Sterling hits 10-month highs as UK factory growth rebounds
The pound rose to 10-month highs against the broadly weaker U.S. dollar on Tuesday after data showing that UK factory growth rebounded in July on the back of a surge in new exports.
GBP/USD hit 1.3239 the most since September 2016 and was at 1.3228 by 05.11 a.m. ET (09.11 a.m. GMT).
Financial data company Markit said its manufacturing purchasing managers' index rose to 55.1 from a downwardly revised 54.2 in June, better than economists’ forecasts for a reading of 54.4.
The increase was driven by foreign demand for UK goods, which rose by the fastest rate since the all-time record in April 2010 the report said.
The rate of job creation was among the best recorded in the past three years, Markit said.
Rob Dobson, Director at IHS Markit, says UK manufacturing started the third quarter of 2017 on “a solid footing”.
The dollar was wallowing near 14-month lows against a currency basket after falling for a fifth consecutive month in July in what is its longest losing streak since 2011.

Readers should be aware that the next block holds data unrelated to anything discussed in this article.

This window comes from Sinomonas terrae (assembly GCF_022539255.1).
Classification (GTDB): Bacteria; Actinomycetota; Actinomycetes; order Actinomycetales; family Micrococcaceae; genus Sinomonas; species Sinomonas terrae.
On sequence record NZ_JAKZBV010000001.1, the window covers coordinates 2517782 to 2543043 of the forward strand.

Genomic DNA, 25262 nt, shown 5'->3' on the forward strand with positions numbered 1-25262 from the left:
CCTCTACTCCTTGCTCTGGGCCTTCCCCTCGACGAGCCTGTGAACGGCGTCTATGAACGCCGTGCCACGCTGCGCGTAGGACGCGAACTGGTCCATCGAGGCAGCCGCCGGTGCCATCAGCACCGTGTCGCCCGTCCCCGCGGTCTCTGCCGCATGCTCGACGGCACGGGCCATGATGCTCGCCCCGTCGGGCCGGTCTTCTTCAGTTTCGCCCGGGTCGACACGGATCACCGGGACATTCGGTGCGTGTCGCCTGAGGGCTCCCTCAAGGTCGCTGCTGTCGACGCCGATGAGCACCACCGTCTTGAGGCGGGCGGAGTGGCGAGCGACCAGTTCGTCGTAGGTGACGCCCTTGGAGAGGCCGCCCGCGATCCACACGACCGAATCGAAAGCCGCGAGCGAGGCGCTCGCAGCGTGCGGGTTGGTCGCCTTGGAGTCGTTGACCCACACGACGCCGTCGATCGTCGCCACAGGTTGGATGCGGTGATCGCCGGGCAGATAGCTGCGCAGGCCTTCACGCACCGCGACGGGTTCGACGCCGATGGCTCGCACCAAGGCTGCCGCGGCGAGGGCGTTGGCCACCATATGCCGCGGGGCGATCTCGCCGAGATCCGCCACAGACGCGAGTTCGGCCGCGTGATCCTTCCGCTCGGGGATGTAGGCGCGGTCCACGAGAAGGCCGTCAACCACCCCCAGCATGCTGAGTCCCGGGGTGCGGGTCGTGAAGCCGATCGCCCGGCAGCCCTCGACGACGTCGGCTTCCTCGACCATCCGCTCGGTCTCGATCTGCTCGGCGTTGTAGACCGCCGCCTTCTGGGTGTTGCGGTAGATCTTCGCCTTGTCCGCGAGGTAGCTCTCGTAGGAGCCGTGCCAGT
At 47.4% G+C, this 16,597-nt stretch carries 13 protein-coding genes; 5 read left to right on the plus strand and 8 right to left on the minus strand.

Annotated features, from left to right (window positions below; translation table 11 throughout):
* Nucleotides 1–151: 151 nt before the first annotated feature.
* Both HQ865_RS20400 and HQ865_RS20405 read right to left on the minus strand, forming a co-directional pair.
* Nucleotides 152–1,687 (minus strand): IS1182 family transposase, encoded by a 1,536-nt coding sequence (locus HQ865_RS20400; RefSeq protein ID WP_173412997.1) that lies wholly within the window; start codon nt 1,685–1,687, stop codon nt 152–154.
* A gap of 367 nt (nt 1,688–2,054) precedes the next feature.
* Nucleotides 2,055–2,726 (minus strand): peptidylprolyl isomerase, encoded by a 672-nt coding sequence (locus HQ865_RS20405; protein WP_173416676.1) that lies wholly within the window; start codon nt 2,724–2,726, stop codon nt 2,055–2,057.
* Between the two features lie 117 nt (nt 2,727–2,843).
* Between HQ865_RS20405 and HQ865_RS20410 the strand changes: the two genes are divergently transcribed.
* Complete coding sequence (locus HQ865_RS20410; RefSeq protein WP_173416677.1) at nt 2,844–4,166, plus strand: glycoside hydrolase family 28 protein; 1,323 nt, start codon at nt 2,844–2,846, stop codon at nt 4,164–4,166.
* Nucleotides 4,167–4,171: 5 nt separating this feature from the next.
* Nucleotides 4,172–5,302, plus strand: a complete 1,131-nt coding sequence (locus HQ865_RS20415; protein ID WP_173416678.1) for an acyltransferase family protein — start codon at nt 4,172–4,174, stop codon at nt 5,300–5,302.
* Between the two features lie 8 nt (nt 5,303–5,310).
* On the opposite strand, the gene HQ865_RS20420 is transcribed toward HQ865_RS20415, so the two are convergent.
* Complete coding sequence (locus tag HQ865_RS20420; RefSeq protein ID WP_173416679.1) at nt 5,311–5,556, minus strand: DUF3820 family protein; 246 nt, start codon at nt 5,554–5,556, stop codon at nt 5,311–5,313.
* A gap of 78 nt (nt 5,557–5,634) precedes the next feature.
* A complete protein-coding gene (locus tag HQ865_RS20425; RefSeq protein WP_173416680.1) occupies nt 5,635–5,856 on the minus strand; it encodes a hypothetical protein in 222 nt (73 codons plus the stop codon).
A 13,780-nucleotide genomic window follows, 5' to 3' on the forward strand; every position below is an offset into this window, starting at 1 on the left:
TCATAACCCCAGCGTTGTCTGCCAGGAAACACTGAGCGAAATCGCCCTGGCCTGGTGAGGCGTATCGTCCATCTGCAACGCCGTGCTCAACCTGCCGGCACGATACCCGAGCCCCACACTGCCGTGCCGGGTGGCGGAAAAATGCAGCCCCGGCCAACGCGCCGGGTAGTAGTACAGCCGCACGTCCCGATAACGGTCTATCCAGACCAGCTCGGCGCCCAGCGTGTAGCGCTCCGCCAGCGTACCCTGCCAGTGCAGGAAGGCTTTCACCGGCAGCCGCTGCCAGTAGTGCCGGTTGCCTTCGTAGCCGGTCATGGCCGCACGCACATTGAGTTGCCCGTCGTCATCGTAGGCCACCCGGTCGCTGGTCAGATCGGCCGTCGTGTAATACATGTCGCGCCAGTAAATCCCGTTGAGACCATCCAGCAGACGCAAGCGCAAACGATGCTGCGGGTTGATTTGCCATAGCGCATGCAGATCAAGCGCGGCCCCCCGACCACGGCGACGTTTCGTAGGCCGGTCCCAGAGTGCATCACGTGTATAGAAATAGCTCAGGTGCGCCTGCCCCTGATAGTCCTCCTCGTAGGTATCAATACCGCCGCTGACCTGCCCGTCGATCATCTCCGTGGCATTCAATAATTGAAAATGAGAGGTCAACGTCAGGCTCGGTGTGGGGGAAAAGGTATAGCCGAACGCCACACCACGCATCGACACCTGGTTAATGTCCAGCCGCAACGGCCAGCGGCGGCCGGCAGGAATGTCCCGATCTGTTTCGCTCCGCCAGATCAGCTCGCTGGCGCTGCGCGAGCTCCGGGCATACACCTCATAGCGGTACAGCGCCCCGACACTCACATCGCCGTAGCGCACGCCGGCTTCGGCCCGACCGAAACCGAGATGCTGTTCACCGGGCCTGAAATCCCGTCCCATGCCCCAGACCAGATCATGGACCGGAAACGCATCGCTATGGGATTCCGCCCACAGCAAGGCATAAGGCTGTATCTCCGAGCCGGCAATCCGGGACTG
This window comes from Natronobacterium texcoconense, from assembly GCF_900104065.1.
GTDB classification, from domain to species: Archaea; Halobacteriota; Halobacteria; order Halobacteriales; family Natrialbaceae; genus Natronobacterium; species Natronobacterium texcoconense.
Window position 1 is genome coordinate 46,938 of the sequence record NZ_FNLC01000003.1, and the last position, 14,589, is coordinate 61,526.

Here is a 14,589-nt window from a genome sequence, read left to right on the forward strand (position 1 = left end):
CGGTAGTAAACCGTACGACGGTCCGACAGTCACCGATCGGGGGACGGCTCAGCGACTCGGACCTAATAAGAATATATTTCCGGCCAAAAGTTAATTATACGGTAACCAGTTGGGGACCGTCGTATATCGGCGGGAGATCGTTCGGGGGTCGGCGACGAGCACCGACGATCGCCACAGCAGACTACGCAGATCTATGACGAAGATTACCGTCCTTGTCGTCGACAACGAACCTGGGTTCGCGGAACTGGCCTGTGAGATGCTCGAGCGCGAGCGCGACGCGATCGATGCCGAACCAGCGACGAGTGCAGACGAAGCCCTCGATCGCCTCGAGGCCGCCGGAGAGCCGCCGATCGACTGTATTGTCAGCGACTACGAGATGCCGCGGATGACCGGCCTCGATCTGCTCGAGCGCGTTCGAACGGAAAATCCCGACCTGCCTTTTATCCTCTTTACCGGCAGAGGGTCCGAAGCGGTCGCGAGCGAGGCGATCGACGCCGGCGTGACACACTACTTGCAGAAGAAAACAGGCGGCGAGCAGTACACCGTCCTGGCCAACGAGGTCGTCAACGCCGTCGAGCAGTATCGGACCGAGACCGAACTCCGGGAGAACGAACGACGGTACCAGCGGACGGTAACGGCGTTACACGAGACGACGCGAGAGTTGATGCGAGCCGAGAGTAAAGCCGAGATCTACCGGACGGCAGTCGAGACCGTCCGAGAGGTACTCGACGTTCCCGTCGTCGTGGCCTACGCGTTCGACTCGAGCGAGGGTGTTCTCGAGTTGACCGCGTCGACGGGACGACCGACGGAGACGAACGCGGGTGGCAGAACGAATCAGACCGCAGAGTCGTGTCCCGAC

The U.S. dollar index, which measures the greenback’s strength against a trade-weighted basket of six major currencies, was last at 92.8, after falling as low as 92.64 on Monday, the weakest since May 2016.
The index fell 2.88% in July, its fifth straight monthly decline and its largest monthly percentage decline since March 2016.
Deepening political turmoil in Washington and diminished expectations for a third rate hike by the Federal Reserve this year have pressured the dollar lower.
Sterling was also higher against the euro, with EUR/GBP down 0.36% to 0.8929.
The euro zone economy grew at a faster pace in the second quarter than the first, according to preliminary data released on Tuesday.
The European Union's statistics office Eurostat said gross domestic product euro area rose 0.6% quarter-on-quarter in the three months to July and by 2.1% year-on-year, up from 1.9% in the first quarter.
Economists had forecast growth of 0.6% in the quarter and 2.4% year-on-year.